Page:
Let's look at an example. Suppose within days of your move to a new town, your car breaks down. How would you handle this situation? Would you open the yellow pages and take your car to the first mechanic you see, or would you ask your colleagues for a recommendation? The second option is an example of networking. Think about why many successful businesses don't need to advertise. They obtain new clients by word-of-mouth -- otherwise known as networking.
The purpose of networking is to gain information, increase your visibility in your field and establish personal connections that will help you move forward in your career. Even if you're happy with your job, you always should be looking ahead to the next one.
How do you use networking as a tool to improve your career prospects? Follow these five steps:
1. Look for ways to expand your network.
Judith Gerberg, director of Gerberg & Co. Career Counseling, recommends looking beyond your company for business contacts. This way your networking will have continuity, regardless of the specific jobs you hold. She suggests joining professional organizations that you have a genuine interest in and attending at least one activity a month. At the same time, you should habitually ask people in your circle if they know anyone who might be a good contact for you. At its core, networking should be fun. If you seek out people who care about the same things you do, you'll enjoy networking and won't view it as a chore.
2. Know what you want from your contacts and what you can offer them.
Many people dislike networking because they think asking a relative stranger for help is an imposition. Remember that it's human nature to want to help someone. You'll find that most people will be receptive provided you approach them the right way.
If you know you're going to be meeting potential contacts, don't just drop a pile of business cards in your briefcase and call it a day. Prepare for networking conversations in advance by considering what you need from the contact. Will a phone conversation do, or would you like to meet your contact for coffee or a meal?
Additionally, Rachel Solar-Tuttle, author of "Table Talk" (Authorhouse, 2003), says that because networking is collaboration, every time you ask for something or meet with a potential contact, you should think about how you can help him or her in return. Listen to your contacts carefully so that you can glean insights about how you might assist them. Favors you do will eventually be reciprocated.
3. Contact the person.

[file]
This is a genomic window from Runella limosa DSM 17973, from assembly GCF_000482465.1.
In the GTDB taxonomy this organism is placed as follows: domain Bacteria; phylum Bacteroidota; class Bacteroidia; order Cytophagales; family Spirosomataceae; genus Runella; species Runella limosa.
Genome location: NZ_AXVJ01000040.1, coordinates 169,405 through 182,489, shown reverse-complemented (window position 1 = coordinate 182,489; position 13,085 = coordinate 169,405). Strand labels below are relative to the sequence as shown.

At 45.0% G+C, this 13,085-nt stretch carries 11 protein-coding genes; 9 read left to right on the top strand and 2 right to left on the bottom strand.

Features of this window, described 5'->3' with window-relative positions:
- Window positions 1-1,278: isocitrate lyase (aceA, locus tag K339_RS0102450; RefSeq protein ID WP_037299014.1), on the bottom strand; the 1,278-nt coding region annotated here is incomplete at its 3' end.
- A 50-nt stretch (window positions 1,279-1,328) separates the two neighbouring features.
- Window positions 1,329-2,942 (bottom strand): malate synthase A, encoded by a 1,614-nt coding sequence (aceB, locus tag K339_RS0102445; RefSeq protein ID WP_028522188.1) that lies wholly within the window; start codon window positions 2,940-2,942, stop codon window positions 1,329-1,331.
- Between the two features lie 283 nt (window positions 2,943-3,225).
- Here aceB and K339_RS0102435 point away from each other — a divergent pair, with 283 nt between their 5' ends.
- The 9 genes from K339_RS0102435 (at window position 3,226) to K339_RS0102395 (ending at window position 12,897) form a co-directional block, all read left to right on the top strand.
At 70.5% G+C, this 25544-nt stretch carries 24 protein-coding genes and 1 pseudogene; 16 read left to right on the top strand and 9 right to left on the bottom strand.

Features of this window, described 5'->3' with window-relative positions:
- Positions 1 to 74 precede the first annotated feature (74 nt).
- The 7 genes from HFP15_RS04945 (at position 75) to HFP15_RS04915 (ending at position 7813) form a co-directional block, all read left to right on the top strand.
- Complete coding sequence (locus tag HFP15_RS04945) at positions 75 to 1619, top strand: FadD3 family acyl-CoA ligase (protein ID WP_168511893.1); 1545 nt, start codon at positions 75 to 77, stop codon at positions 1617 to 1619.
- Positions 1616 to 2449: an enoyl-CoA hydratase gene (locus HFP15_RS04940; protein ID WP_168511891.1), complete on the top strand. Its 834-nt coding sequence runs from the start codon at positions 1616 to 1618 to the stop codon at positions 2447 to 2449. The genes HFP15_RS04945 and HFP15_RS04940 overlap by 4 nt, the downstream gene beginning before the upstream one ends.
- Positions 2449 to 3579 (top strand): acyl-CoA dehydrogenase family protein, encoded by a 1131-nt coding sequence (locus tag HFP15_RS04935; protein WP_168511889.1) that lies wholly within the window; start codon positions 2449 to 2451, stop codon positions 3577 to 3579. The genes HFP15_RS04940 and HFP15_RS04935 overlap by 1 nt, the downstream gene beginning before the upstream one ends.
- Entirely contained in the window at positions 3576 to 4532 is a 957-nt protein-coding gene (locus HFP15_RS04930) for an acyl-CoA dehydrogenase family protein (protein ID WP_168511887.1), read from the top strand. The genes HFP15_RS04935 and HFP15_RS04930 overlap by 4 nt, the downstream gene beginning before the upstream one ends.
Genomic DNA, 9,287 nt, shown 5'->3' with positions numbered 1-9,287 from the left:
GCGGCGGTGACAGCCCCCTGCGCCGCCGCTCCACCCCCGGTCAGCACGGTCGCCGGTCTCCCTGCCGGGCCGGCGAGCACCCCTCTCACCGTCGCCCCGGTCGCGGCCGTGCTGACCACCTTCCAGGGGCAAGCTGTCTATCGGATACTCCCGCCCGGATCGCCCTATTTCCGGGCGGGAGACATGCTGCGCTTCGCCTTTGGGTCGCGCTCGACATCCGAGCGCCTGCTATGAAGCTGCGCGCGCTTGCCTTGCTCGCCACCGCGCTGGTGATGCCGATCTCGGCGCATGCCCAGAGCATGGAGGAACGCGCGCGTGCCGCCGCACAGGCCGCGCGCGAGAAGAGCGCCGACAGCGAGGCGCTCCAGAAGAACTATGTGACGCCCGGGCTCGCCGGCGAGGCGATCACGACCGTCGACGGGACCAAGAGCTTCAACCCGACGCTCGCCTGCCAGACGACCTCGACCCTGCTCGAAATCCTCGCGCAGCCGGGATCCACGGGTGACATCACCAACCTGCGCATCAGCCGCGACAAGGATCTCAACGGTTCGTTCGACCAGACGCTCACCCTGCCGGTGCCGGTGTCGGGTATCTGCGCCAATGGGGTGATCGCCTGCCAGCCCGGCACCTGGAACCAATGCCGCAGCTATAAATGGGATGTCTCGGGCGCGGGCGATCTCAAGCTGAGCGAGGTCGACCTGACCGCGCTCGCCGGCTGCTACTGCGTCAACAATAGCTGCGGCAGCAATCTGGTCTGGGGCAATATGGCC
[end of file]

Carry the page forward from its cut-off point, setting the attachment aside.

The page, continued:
When approaching a potential contact, be friendly, respectful and brief. E-mail usually achieves better results than a phone call, but if you're attending a networking event, an in-person conversation is often the best option. No matter how you make contact, always keep in mind that the person is doing you a favor. If he or she is in the middle of something, don't interrupt, and be conscious of the person's time commitments. When you sit down with your contact one-on-one, offer to pay any expenses associated with the meeting, and remember to send a thank-you note afterward.
4. Follow up with your contact regularly.
After a successful first networking meeting, it's your responsibility to keep the lines of communication open. Did your contact give you any advice or suggest a course of action? If so, touch base every so often to remind him or her who you are and keep the person apprised of your progress. Keep on top of his or her career moves and make sure your contact stays informed of yours. Invite this person to get together again, and during the holiday season, send him or her a card with a nice note.
5. Overcome any shyness.
Even the most natural networking interactions can be challenging if you're shy. You might not like asking people for anything, whether it's advice about a particular industry or a piece of gum. I overcome my anxiety by talking to potential contacts about the aspects of my career I feel most strongly about. Should a networking opportunity present itself during an impromptu conversation, I make a conscious effort to be myself and stick to subjects I know well. Before making a networking call, I jot down a few notes so that I won't forget what I want to say. I also set aside time in the morning when my energy level is high. I make it a point to stand up during each call because I tend to sound more professional when I do so.
After several years of practice, I'm still nervous talking to people I don't know. However, every time I do it and experience a positive outcome, I gain a little more confidence. I promise that you will, too.
Ms. Levit is author of "They Don't Teach Corporate in College" (Career Press, 2004), from which this article has been excerpted. She's based in Chicago.
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